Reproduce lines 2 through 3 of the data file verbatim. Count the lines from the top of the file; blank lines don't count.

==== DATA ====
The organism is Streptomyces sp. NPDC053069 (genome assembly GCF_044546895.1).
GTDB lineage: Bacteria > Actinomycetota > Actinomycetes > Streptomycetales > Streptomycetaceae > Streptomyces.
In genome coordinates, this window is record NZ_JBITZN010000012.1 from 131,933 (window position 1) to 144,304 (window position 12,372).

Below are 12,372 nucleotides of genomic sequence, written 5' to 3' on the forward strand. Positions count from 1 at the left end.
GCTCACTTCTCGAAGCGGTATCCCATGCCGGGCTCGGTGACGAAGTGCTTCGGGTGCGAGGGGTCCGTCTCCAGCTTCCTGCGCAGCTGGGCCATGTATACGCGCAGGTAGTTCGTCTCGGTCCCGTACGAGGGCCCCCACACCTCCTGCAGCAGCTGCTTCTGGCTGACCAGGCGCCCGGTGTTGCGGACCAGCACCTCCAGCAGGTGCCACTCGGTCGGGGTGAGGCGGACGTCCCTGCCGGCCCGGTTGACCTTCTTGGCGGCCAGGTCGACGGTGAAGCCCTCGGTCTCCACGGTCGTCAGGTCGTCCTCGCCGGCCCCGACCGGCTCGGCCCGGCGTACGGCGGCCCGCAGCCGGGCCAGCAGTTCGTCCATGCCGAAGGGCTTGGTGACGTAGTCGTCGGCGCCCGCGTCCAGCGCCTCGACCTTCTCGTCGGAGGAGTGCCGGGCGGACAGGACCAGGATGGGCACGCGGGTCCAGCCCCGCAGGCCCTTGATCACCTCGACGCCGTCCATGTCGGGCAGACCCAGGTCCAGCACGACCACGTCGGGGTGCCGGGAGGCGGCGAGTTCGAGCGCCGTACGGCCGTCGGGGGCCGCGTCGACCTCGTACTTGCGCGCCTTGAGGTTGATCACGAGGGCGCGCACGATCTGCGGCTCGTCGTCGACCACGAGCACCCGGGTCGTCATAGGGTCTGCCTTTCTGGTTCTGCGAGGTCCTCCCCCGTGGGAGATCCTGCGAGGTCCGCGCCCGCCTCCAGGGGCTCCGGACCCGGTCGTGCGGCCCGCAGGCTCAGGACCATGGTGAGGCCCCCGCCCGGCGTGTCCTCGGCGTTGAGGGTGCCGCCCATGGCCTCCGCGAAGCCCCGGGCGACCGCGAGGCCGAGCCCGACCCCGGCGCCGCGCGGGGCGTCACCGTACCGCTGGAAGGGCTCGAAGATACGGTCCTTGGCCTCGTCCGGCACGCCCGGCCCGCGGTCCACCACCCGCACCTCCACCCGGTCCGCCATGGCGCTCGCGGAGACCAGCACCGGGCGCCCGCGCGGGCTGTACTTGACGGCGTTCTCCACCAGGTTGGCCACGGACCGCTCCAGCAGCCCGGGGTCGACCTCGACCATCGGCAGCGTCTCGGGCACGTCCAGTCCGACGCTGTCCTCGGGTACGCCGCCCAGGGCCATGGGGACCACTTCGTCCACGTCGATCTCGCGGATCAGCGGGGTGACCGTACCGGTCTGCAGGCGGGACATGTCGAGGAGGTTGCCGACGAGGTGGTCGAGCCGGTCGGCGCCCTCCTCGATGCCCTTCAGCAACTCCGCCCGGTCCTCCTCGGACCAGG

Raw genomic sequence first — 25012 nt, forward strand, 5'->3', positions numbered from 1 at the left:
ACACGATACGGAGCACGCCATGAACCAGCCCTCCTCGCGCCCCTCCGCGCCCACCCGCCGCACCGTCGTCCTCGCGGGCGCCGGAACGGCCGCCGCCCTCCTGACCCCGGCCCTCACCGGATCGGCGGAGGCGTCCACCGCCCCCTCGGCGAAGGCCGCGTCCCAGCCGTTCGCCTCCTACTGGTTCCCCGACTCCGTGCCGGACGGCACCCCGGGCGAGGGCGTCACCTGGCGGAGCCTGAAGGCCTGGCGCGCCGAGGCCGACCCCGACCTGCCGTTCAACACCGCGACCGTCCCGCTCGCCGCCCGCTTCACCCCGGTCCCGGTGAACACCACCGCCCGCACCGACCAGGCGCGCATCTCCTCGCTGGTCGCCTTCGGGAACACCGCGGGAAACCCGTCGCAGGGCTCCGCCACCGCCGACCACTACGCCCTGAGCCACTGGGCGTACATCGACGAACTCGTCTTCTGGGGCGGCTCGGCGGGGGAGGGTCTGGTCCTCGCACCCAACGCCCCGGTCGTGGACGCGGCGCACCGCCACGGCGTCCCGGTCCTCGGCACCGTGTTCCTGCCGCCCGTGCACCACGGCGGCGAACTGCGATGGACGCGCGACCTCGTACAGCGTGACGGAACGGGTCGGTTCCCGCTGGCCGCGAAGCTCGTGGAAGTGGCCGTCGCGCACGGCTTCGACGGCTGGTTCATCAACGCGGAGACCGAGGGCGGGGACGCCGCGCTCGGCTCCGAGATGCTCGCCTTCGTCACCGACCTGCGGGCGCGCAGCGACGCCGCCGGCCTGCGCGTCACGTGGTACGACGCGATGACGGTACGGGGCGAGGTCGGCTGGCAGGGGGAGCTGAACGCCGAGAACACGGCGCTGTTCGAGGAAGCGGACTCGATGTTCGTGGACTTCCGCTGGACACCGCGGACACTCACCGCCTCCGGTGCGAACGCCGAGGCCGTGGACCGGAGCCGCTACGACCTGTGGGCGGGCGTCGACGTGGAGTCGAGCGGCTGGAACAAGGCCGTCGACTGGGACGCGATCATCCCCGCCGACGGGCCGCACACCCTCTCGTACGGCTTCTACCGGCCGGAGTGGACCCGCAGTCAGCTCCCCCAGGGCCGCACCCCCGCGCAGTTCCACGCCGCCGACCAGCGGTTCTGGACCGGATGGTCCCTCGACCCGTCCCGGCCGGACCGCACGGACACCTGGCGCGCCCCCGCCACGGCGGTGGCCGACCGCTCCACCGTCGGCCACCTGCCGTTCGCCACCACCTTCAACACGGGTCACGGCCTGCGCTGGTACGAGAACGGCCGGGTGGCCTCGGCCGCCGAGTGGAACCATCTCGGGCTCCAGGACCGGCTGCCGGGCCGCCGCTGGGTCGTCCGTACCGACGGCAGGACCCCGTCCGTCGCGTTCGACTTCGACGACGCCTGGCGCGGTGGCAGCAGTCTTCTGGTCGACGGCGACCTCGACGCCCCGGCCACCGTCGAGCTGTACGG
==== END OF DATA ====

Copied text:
GTDB lineage: Bacteria > Actinomycetota > Actinomycetes > Streptomycetales > Streptomycetaceae > Streptomyces.
In genome coordinates, this window is record NZ_JBITZN010000012.1 from 131,933 (window position 1) to 144,304 (window position 12,372).